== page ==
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Purim Is a Story of Women Stepping Out of Line
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Opinion

Purim Is a Story of Women Stepping Out of Line

Those who break glass ceilings are pushing against a surface that someone else already cracked.

(Avital Pinnick/Flickr Commons)
(Avital Pinnick/Flickr Commons)

What are we to make of Queen Vashti, who lost her crown and position because she refused to parade naked in front of King Ahasuerus and his courtiers? While the Midrash represents her as vain and wicked, some modern commentators say her resistance to male domination makes her a better feminist model than her demure successor and heroine of the Purim holiday, Queen Esther.

Biblical interpretation may tell us more about the interpreter — or the interpreter’s era — than about the intent behind the text. So, at the risk of betraying a personal inclination I’d like to suggest an idea I believe serves our time better than the commentaries, both old and new, that have one thing in common: They always present Vashti and Esther as contrasts.

Perhaps we should view them as women with more uniting than dividing them.

Both women broke rules, Vashti in refusing a royal order to appear, Esther by appearing in the king’s inner sanctum without the required summons. We have limited insight into Vashti’s motivation, since she exits the Purim story at the end of the book’s first chapter. But if she refused to appear only in defense of her own dignity, that alone justifies our admiration. Moreover, the royal decree issued after her defiance — that every man in Persia is master of his home, lest the fallen queen’s example empower other women — suggests that Vashti’s action, consciously or not, might have served a larger purpose.

Rhoda Smolow (Hadassah)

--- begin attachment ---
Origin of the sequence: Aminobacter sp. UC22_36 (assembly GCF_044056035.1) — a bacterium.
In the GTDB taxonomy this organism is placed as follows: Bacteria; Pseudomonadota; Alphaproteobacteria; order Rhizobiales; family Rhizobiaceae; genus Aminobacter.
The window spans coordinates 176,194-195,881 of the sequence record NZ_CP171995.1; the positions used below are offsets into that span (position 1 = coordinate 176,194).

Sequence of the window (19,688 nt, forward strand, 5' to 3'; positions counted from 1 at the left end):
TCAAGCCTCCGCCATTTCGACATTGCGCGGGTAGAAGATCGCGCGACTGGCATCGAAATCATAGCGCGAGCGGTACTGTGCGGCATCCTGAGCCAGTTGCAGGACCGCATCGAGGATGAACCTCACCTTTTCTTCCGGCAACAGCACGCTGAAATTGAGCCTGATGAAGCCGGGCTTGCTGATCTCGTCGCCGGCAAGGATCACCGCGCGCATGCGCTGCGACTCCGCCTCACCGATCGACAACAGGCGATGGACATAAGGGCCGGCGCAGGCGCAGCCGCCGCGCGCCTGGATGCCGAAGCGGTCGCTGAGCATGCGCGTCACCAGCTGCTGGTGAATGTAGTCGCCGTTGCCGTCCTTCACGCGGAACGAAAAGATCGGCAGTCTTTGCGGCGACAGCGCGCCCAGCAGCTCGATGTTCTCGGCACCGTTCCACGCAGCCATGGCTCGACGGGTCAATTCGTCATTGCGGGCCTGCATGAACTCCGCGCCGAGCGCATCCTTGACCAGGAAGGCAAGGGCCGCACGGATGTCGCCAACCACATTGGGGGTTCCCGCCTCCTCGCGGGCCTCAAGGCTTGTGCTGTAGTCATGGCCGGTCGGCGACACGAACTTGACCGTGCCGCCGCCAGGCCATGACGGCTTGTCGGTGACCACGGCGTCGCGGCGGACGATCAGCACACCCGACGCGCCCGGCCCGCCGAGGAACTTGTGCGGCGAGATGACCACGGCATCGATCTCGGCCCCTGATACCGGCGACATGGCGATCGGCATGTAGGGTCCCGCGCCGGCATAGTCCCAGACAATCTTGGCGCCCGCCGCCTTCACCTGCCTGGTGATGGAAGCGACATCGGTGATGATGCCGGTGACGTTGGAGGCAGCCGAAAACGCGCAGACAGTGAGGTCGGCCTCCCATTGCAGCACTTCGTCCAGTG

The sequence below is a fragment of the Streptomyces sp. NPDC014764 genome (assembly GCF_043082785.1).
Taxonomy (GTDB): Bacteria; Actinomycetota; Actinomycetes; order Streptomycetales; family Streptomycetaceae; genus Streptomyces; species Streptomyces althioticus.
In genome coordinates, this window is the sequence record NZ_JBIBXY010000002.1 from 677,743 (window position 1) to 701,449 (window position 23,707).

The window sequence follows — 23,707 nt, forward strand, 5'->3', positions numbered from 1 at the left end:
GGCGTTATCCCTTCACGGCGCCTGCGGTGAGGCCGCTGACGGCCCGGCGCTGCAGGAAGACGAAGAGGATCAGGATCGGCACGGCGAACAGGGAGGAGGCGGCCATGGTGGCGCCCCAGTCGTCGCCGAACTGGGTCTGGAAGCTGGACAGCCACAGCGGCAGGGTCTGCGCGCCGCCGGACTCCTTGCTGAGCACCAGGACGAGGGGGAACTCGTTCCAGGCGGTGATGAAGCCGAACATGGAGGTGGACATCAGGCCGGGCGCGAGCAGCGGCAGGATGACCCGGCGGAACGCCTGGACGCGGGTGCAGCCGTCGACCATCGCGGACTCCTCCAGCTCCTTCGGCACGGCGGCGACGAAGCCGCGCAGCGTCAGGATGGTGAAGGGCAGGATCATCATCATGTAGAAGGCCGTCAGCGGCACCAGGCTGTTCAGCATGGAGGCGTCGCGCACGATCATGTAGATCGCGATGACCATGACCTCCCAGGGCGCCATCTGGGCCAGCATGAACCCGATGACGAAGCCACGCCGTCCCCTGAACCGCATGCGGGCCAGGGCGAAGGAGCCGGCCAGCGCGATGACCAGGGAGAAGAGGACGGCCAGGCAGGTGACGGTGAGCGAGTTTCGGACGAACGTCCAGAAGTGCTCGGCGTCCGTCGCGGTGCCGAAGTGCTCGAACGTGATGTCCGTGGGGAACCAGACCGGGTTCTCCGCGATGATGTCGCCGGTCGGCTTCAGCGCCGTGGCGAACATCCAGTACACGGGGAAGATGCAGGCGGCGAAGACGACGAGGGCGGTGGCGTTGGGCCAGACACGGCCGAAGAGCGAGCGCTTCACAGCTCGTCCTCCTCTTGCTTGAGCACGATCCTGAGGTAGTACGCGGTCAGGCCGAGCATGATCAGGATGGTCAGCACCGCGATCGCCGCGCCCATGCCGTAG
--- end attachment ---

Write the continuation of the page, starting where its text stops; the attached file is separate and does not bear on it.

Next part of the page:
As the book’s title character, Esther is more clearly defined. Her cause was the salvation of the Jewish people. She was humble but methodical, fasting for three days and preparing herself mentally before approaching the king and inviting him to the feast where she would denounce the genocidal plan by the kings henchman Haman.

Esther’s audacity was more subtle and strategic than Vashti’s, but she had the advantage of going second. I find it hard to escape the conclusion that however driven she was by her own wisdom or her relative Mordecai’s persuasion, Esther also learned from her predecessor’s example. She engineered her own rebellion, well aware of what had not worked.

We cheer today when a woman breaks a glass ceiling, but in many cases those who succeed are pushing against a surface that someone else already cracked. We learn from and build on prior efforts, not all of which bore fruit. As Justice Ruth Bader Ginsburg put it, “I’m a very strong believer in listening and learning from others.”

Many of us were spellbound when the actress Alex Borstein won an Emmy last year for her role in “The Marvelous Mrs. Maisel” and dedicated the award to her grandmother, who survived the Holocaust. “My grandmother turned to a guard,” Borstein related. “She was in line to be shot into a pit and she said, ‘What happens if I step out of line?’ And he said, ‘I don’t have the heart to shoot you but somebody will.’ And she stepped out of line. And for that, I am here, and for that, my children are here. So, step out of line, ladies, step out of line!”

Henrietta Szold didn’t so much step out of lines as erase them. After creating America’s first night school for immigrants, becoming the first woman editor of the Jewish Publication Society and the first woman to study at the Jewish Theological Seminary, she launched Hadassah, the Women’s Zionist Organization of America, which built the medical foundation of the future Jewish state and also revolutionized the status of American Jewish women.

She, too, had a role model: Hadassah was Queen Esther’s Hebrew name. The organization was founded a week before Purim in 1912.

Henrietta inspired many women — all Hadassah follows in her steps — but she also represents those who dreamed or dared or actually stepped out of line without success. Even without knowing their names, we should honor them.

And in our polarized times, we can offer a more hopeful Purim message by viewing Vashti and Esther not as polar opposites but as bold women, two heroines with distinct personalities leading us in the same direction: Forward.

Rhoda Smolow is president of Hadassah, The Women’s Zionist Organization of America, Inc.

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